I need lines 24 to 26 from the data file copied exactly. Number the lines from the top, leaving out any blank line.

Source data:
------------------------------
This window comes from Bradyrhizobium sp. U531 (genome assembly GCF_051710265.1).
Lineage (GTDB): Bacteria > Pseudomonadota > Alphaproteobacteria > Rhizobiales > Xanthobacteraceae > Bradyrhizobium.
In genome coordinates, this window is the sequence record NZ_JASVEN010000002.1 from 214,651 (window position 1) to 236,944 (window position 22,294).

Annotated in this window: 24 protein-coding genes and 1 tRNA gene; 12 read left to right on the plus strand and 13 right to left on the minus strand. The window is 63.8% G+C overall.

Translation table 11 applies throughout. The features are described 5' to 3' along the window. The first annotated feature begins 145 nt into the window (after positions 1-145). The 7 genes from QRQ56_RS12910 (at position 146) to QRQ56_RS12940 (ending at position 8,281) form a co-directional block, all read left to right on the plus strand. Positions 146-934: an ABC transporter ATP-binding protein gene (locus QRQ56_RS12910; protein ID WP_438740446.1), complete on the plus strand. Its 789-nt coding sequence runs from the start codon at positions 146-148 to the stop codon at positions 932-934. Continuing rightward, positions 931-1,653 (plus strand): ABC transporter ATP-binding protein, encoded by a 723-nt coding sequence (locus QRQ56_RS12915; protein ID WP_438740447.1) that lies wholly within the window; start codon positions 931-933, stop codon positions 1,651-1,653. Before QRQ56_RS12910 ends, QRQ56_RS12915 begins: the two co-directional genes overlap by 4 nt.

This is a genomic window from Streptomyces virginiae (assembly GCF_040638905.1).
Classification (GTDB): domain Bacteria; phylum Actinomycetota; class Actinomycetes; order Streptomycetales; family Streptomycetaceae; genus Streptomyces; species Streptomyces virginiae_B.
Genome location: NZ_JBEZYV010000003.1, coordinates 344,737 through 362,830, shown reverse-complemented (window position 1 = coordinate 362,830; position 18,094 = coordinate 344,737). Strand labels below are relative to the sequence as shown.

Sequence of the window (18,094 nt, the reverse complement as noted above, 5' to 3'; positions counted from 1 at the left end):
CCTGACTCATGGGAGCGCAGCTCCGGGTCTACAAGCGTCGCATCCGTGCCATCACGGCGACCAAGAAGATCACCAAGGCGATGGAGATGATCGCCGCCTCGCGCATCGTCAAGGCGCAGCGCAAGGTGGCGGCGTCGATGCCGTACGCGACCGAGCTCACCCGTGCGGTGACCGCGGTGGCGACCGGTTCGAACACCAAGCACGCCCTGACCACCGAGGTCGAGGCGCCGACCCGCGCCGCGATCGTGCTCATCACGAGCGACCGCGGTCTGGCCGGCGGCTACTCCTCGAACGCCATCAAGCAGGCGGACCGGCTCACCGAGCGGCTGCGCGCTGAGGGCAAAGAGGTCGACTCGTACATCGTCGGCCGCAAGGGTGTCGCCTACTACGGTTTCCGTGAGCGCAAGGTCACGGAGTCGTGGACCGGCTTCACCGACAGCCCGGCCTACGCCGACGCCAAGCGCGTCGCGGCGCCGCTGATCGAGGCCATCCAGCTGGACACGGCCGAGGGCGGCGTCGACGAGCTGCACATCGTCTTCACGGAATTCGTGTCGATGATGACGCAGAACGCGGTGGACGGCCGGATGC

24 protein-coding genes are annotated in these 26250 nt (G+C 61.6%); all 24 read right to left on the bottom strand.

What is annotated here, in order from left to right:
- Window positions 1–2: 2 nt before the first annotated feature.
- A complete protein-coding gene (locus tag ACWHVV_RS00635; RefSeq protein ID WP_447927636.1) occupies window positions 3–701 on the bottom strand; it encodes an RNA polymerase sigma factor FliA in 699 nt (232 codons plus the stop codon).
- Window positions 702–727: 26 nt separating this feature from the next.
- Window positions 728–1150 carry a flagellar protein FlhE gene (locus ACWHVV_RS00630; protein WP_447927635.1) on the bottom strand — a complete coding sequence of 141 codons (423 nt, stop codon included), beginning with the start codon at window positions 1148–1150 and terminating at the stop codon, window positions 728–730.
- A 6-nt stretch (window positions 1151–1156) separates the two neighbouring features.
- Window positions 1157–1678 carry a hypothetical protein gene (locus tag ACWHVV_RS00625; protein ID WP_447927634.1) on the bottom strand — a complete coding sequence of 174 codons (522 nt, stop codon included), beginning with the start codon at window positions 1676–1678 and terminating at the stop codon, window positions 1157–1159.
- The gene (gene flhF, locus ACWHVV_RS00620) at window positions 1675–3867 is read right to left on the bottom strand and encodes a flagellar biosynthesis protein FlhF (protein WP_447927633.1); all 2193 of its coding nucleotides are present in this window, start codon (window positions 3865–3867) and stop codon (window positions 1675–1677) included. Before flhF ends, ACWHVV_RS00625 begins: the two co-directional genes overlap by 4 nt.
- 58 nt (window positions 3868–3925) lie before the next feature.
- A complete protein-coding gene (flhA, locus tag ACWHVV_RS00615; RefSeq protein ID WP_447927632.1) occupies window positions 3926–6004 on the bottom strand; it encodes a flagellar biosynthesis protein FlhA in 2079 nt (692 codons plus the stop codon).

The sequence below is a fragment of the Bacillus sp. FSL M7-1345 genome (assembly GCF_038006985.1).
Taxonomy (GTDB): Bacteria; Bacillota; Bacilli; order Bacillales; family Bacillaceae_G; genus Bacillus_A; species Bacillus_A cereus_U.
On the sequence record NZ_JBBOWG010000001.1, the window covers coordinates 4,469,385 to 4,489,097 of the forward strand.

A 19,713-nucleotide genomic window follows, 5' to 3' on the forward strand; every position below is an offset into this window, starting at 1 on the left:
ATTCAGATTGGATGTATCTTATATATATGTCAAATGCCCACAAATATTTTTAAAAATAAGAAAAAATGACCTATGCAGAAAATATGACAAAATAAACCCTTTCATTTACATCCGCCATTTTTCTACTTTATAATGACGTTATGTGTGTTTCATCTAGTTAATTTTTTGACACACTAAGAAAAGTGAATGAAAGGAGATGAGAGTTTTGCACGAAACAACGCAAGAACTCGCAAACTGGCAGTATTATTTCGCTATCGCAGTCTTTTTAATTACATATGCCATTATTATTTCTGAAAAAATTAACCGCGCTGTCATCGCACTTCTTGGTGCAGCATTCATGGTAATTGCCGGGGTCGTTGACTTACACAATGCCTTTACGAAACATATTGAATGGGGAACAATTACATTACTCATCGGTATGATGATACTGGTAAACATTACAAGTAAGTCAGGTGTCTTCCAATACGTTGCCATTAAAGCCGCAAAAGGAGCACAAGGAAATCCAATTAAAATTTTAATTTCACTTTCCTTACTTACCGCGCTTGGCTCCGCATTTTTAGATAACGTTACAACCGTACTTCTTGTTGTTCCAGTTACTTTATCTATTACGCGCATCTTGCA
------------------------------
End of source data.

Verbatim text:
On the sequence record NZ_JBBOWG010000001.1, the window covers coordinates 4,469,385 to 4,489,097 of the forward strand.

A 19,713-nucleotide genomic window follows, 5' to 3' on the forward strand; every position below is an offset into this window, starting at 1 on the left:
ATTCAGATTGGATGTATCTTATATATATGTCAAATGCCCACAAATATTTTTAAAAATAAGAAAAAATGACCTATGCAGAAAATATGACAAAATAAACCCTTTCATTTACATCCGCCATTTTTCTACTTTATAATGACGTTATGTGTGTTTCATCTAGTTAATTTTTTGACACACTAAGAAAAGTGAATGAAAGGAGATGAGAGTTTTGCACGAAACAACGCAAGAACTCGCAAACTGGCAGTATTATTTCGCTATCGCAGTCTTTTTAATTACATATGCCATTATTATTTCTGAAAAAATTAACCGCGCTGTCATCGCACTTCTTGGTGCAGCATTCATGGTAATTGCCGGGGTCGTTGACTTACACAATGCCTTTACGAAACATATTGAATGGGGAACAATTACATTACTCATCGGTATGATGATACTGGTAAACATTACAAGTAAGTCAGGTGTCTTCCAATACGTTGCCATTAAAGCCGCAAAAGGAGCACAAGGAAATCCAATTAAAATTTTAATTTCACTTTCCTTACTTACCGCGCTTGGCTCCGCATTTTTAGATAACGTTACAACCGTACTTCTTGTTGTTCCAGTTACTTTATCTATTACGCGCATCTTGCA